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  Dandy in Aspic, A Drowning In Berlin
Year: 1968
Director: Anthony Mann, Laurence Harvey
Stars: Laurence Harvey, Tom Courtenay, Mia Farrow, Harry Andrews, Peter Cook, Lionel Stander, Per Oscarsson, Barbara Murray, John Bird, Norman Bird, Geoffrey Bayldon, Calvin Lockhart, James Cossins, Michael Trubshawe, Geoffrey Lumsden, Richard O'Sullivan
Genre: ThrillerBuy from Amazon
Rating:  5 (from 1 vote)
Review: Eberlin (Laurence Harvey) is attending a funeral today of an agent who worked with him, for he has a post in the British Secret Service which he is keen to escape from. Like tonight, as one of the other agents endeavours to speak to him after the funeral, but Eberlin keeps slipping away, first from the restaurant where he was dining, and into the car of a young woman whose mother knows him (and does not have a high opinion of him). She is Caroline (Mia Farrow), and as she drives him around London he settles on being taken to her flat - but there are some things he cannot get away from...

A Dandy in Aspic suffered, it was safe to say, a troubled production as its director Anthony Mann died of a heart attack part of the way into the shoot while they were making the Berlin scenes. Quite how much of the film he finished is in dispute, but what we do know was that star Harvey completed the movie, having had some experience of directing, but not all that much, which is probably why the end result had the feeling of a work that had gotten away from everybody long before the final cut. It did not help that writer Derek Marlowe, adapting his own novel, had rendered it so darned complex.

Here is what is plain, however: Eberlin is a double agent, and that's the reason he wishes to retire, but not to London for he is a double agent for the Soviets and yearns for Moscow. That's going to be tricky when his superiors deny him the chance to return home because he is so valuable to them where he is, and making things even trickier is the British agent, Gatiss (Tom Courtenay) who has been assigned to track down the traitor. Eberlin finds it increasingly difficult to throw the Brits off his trail, which really should have been the source of much tension, but for many audiences they found themselves giving up long before the finish line.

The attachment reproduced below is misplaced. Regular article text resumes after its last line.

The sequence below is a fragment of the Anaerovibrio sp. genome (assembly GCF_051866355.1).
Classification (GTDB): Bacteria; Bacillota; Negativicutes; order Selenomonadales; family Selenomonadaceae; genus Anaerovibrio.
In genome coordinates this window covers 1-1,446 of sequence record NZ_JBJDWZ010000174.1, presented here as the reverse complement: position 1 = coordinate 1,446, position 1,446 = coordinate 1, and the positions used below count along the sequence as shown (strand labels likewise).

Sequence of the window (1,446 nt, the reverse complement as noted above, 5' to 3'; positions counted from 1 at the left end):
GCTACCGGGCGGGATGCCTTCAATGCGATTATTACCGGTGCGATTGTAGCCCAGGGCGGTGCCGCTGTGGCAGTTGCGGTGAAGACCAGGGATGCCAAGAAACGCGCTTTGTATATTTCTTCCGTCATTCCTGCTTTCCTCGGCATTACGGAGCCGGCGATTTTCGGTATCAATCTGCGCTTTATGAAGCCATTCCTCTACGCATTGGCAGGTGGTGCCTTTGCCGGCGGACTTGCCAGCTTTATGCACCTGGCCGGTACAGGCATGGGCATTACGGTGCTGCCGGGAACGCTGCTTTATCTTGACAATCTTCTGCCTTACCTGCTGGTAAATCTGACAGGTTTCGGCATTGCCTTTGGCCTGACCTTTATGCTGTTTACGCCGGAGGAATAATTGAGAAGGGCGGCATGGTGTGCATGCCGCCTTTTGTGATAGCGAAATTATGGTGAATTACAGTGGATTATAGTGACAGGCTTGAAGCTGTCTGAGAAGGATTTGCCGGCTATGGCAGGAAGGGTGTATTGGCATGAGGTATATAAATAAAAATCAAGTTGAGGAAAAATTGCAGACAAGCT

Quite often the charge levelled against A Dandy in Aspic, whose title is as obscure as its plot, was tedium, but others saw its labyrinthine plotting as a challenge and stuck with it. They may have regretted that seeing as how the actual climax of the story essentially makes you wonder why you bothered if they were going to end it in that particular way, which answers questions yet not in a satisfying manner and looked to be a fashionably downbeat method of tying things up. It possibly did the project no favours that Harvey was his usual aloof self, although apparently he was like that in real life as well, a famously difficult man which appeared to inform his acting style.

Yet the film comes across in that coldblooded fashion too, suggesting this was more a Harvey work than a Mann one, not that Mann was in any way a cuddly director, but you could respond to his characters, not something which was able to be said about the chilly bunch gracing the screen during this. Only Farrow attempted to humanise the mood, but her gaunt look was more conducive to the austere tone than any livening up of what was a pretty grey affair, her colourful outfits notwithstanding. Yet there was an excellent cast, or at least a notable one, acting this out, with Harry Andrews as a high up operator for the Brits, Lionel Stander putting on a Russian accent for his spy, and Peter Cook as a British official who has one thing on his mind, and it's not keeping the flag flying. So there are reasons to catch what in truth was a failure, just not many for those outside of the most ardent sixties spy fans. Music by Quincy Jones.
Reviewer: Graeme Clark

 

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